Home Objects Svenska Svenska
Home Boundless meetings Family and hierarchy Midgard 28: Meaningful drinking 29: Til – a Viking Age estate 30: Town-like trading centres emerged 31: Skiing Finns – the northern people 32: Ceramics from all around the world 33: Runes in everyday life 34: Surviving the winter 35: Dirty creatures or vain Norse people? 36: No moderation when dressing up 37: Only fragments and threads remain 38: House and home under lock and key 39: A wooden spoon for the soup 40: The longhouse – symbol of ownership 41: Dark – but warm and colourful 42: Demand for timber emptied the landscape 43: Food for the poor and the rich 44: Music for work, everyday life and feasts 45: Sacrifices – Viking home insurance Belief and traditions The living and the dead Divine craftwork Trading and raiding Waterways Town-like centres Christian monuments



Burnt tubers of the pink flower dropwort and half a (split) sloe berry stone. Dropwort appears during the Iron Age and Viking Age but it is unsure how it was used. During the Middle Ages and onwards dropwort tubers were ground and mixed into bread, giving it an aromatic flavour. It has also been suggested that they may have been used as a flavouring in beer and mead. The dropwort is a close relative of, and very similar to, the mead wort, which can also be used for this purpose. But in this case it was not the tubers but the flowers that were used. Dropwort is found from time to time in settlements or households even though it is more common and is frequently found in graves. It is found in such concentrations and amounts that it has been interpreted as one of the plants which, together with other raw materials and objects, the deceased would have in the grave with them. The split sloe berry stone bears witness to the consumption of fruit and berries. Settlement find, Arninge, Täby Parish, Uppland..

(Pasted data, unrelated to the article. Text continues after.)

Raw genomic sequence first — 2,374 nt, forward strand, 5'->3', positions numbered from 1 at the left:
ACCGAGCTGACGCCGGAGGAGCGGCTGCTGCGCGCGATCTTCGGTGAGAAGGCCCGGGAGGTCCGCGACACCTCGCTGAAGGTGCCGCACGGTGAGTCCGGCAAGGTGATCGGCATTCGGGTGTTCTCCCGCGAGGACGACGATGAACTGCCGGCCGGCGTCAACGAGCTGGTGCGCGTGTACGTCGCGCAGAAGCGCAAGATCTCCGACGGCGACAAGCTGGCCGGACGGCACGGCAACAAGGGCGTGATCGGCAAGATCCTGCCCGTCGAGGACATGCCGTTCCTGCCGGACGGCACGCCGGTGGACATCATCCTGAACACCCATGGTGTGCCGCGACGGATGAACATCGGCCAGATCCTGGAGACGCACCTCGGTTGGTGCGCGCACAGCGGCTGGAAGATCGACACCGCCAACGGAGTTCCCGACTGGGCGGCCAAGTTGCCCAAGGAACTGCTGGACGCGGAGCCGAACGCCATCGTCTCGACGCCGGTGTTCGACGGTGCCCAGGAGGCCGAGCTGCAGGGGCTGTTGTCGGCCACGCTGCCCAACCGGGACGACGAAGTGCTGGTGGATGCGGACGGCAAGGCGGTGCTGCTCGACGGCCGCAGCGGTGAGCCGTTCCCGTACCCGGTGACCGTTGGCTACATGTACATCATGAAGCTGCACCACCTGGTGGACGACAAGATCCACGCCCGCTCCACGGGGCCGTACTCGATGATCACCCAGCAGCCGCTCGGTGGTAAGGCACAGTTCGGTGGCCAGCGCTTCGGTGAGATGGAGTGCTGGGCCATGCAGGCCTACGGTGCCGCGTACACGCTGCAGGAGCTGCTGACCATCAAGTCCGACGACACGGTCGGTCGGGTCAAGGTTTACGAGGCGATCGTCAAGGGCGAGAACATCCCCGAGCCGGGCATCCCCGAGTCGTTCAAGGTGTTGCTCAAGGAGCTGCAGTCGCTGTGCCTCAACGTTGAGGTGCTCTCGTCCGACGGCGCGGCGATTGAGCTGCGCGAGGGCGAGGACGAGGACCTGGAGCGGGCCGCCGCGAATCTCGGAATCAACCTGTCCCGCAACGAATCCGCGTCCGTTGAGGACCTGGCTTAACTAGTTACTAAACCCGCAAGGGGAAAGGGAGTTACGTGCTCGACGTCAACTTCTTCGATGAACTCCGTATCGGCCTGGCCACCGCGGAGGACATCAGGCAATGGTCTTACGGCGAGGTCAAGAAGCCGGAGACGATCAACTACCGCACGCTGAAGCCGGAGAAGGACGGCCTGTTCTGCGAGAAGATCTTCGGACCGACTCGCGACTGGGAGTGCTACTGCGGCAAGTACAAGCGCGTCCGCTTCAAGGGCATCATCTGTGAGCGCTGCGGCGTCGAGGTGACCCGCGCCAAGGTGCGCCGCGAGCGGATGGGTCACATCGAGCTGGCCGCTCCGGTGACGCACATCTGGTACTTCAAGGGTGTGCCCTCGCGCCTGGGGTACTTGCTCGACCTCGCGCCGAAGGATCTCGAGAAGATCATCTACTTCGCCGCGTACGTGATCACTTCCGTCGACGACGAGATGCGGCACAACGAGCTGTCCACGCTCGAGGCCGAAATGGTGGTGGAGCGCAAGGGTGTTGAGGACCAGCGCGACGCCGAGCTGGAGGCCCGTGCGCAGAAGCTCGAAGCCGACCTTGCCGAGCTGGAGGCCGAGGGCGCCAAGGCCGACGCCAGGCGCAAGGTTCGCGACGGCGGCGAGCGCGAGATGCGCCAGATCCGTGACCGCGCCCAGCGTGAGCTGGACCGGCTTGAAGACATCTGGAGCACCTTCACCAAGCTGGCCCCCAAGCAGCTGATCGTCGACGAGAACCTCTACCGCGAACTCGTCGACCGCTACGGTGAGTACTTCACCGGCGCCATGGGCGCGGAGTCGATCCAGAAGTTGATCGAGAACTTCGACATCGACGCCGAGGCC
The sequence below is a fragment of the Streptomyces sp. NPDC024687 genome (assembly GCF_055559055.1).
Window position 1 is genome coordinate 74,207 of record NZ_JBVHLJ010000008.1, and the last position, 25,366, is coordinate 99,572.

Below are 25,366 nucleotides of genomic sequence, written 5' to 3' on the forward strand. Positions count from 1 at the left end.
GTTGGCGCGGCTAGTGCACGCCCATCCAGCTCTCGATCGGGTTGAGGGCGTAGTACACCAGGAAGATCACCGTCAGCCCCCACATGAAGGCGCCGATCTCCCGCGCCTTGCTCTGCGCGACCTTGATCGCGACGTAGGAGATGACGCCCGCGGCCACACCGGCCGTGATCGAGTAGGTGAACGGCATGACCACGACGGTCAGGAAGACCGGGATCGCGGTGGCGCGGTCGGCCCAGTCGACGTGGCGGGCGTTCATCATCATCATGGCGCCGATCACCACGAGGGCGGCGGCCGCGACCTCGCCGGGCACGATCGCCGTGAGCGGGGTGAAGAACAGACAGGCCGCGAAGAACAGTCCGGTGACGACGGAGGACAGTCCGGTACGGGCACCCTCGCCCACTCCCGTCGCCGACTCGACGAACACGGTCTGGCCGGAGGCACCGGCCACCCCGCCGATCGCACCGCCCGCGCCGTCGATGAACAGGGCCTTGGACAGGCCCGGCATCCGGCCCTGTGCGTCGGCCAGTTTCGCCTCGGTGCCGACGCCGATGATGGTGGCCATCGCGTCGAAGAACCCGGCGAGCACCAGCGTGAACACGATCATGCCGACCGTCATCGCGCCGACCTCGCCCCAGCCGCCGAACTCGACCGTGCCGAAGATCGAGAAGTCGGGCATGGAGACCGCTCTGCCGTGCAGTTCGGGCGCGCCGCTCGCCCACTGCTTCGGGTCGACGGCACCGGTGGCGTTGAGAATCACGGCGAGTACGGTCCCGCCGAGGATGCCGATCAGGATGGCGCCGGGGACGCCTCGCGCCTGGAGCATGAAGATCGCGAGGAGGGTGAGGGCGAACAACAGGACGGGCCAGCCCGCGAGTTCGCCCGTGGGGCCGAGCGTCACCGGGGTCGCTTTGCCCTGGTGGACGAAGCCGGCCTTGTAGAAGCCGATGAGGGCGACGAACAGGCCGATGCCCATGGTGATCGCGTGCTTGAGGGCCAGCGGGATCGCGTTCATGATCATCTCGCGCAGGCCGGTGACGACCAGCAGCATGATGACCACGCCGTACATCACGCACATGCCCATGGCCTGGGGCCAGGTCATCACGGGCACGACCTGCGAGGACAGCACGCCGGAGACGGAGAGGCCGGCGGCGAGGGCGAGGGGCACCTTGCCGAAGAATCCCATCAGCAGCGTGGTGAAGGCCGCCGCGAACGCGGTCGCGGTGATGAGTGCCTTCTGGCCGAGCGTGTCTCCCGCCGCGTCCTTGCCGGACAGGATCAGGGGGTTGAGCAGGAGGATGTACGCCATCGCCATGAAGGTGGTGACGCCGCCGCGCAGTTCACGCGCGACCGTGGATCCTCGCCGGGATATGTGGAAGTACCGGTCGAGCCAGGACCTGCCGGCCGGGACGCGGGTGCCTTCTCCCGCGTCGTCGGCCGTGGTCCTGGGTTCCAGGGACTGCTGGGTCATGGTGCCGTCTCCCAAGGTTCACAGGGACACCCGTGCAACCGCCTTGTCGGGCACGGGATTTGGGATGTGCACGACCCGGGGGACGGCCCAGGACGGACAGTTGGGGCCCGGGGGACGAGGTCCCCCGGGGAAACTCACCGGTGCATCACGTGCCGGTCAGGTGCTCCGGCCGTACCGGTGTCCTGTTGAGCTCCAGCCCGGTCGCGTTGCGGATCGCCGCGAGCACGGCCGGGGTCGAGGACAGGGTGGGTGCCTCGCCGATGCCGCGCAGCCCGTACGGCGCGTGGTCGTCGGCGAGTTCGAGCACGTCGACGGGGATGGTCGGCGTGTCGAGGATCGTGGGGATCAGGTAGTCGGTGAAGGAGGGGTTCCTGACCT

Download image

Object number: 1189072_HST

<   3 of 7  >